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HONIGBERGER, Johann Martin.

Thirty-Five Years in the East.

Adventures, Discoveries, Experiments, and Historical Sketches, relating to the Punjab and Cashmere; in Connection with Medicine, Botany, Pharmacy, &c.

Published: Calcutta: The "Bangabasi" Office, 1905

Stock code: 102937

Price: £975

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First published in German in Vienna under the title, Früchte aus dem Morgenlande oder Reise-Erlebnisse, nebst naturhistorisch-medizinischen Erfahrungen in 1851, translated into English the following year, this uncommon Calcutta reprint is apparently the first such. Honigberger (1795-1869), a doctor trained in both conventional and, his preferred, homeopathic, medicine, born in Krostadt in Romania, left Transylvania in 1815 and travelled though the Middle East, Egypt, Arabia, Persia and on to India. He arrived in Lahore in 1829 and, having treated Ranjit Singh’s favourite horse for an ulcerated leg, gained the confidence of the Maharaja, becoming court physician, as well as being put in charge of the gunstock manufactory and gunpowder mills, a facsimile plate of the document of his appointment to these varied positions is included. Honigberger gives “his observations about Ranjit Singh, Maharaja Kharak Signh, Naunihal Singh, Sher Singh, Dhian Singh, Chand Kaur, Dalip Singh, Hira Singh, political changes, bloodshed, role of Akalis, faaticism of Jallah, Baba Var Singh, battle of Sobraon, rile of Teja Singh, Lehna Singh and Sikh battles. He also told many interesting day-to-day happenings of the Sikh State” (Chopra). Honigberger also provides much on medical practices in West, South and Central Asia. The plates include a hakim, or Mohammedan doctor, an attar or druggist, a still, a “B’hangee, or Hemp-Plant Drinker”, and a “Faqueer Postee, or Poppy-Head Drinker”, together with portraits of the members of the durbar or ruler’s household, and an interesting map of the railway route from Bokhara to Orenburg. An unconventional, but painstaking observer, his account is a highly appealing curiosity amongst the more established account of the Punjabi court at the time.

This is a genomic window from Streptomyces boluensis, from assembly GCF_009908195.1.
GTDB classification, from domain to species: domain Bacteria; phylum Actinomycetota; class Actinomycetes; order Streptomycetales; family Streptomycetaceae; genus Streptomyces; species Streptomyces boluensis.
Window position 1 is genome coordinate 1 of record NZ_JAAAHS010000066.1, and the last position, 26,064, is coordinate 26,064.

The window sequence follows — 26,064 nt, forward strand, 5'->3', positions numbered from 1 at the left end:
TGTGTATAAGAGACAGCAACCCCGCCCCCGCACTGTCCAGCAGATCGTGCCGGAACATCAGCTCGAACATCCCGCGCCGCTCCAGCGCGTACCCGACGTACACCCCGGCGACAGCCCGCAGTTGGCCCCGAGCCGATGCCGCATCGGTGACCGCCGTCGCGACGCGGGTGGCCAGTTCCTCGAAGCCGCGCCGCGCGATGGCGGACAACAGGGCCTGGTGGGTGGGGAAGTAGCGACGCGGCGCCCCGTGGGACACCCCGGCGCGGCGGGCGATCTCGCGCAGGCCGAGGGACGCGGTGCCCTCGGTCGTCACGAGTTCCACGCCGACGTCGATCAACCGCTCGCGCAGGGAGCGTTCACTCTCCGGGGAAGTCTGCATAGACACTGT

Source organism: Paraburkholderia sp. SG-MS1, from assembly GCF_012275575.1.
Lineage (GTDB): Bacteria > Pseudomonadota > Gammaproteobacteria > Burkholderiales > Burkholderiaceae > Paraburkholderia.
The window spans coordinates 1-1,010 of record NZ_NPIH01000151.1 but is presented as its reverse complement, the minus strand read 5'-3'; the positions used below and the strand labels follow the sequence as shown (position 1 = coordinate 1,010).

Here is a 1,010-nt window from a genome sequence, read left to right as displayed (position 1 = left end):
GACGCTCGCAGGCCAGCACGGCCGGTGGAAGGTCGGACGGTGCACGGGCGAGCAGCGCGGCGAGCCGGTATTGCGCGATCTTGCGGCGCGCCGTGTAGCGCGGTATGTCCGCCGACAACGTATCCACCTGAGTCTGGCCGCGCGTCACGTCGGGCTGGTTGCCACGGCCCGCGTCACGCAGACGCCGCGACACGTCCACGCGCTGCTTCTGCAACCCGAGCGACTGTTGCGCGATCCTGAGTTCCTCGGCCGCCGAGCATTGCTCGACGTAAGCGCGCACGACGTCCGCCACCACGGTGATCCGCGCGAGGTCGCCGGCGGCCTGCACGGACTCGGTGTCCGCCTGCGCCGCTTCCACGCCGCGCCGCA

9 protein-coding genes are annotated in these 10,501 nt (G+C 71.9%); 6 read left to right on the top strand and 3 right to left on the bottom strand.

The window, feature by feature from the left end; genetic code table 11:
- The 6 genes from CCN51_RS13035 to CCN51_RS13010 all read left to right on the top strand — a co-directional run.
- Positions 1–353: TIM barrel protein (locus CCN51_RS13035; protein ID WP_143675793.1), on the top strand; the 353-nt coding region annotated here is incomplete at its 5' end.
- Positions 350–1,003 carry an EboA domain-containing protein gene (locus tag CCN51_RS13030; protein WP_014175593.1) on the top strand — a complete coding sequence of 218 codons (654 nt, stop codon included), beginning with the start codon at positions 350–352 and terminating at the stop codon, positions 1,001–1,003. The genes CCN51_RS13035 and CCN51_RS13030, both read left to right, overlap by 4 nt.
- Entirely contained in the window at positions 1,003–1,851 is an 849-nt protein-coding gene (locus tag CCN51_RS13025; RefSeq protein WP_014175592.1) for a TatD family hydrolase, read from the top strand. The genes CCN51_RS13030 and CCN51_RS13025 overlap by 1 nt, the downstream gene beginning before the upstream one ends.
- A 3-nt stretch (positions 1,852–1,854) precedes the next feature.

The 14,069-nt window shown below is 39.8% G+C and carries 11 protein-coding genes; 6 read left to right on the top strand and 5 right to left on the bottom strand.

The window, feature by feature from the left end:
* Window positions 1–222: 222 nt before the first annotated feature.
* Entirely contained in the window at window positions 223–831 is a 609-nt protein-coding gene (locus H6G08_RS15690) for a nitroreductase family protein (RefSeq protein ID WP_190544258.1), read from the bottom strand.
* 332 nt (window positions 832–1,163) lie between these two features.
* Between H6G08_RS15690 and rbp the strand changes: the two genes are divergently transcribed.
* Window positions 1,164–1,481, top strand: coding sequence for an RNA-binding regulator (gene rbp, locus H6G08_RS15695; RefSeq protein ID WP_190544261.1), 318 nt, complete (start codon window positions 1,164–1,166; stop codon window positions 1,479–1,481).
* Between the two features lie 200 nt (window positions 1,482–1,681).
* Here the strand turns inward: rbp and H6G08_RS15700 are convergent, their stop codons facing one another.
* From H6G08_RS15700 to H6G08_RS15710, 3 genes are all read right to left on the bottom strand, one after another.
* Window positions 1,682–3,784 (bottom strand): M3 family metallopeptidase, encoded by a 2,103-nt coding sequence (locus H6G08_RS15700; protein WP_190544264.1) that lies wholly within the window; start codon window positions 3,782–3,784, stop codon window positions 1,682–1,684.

Octavo (211 125 mm). Modern “native” black half sheep, green cloth boards, title gilt direct to the spine, gilt rolls to the spine and corner edges, original front wrapper (stained, old repairs) bound in. Portrait frontispiece and 15 other plates, 6 of them folding, and a folding map. Externally bright, contents browned and with a series of worm-tracks through the block, but not in any way fragile, about very good.

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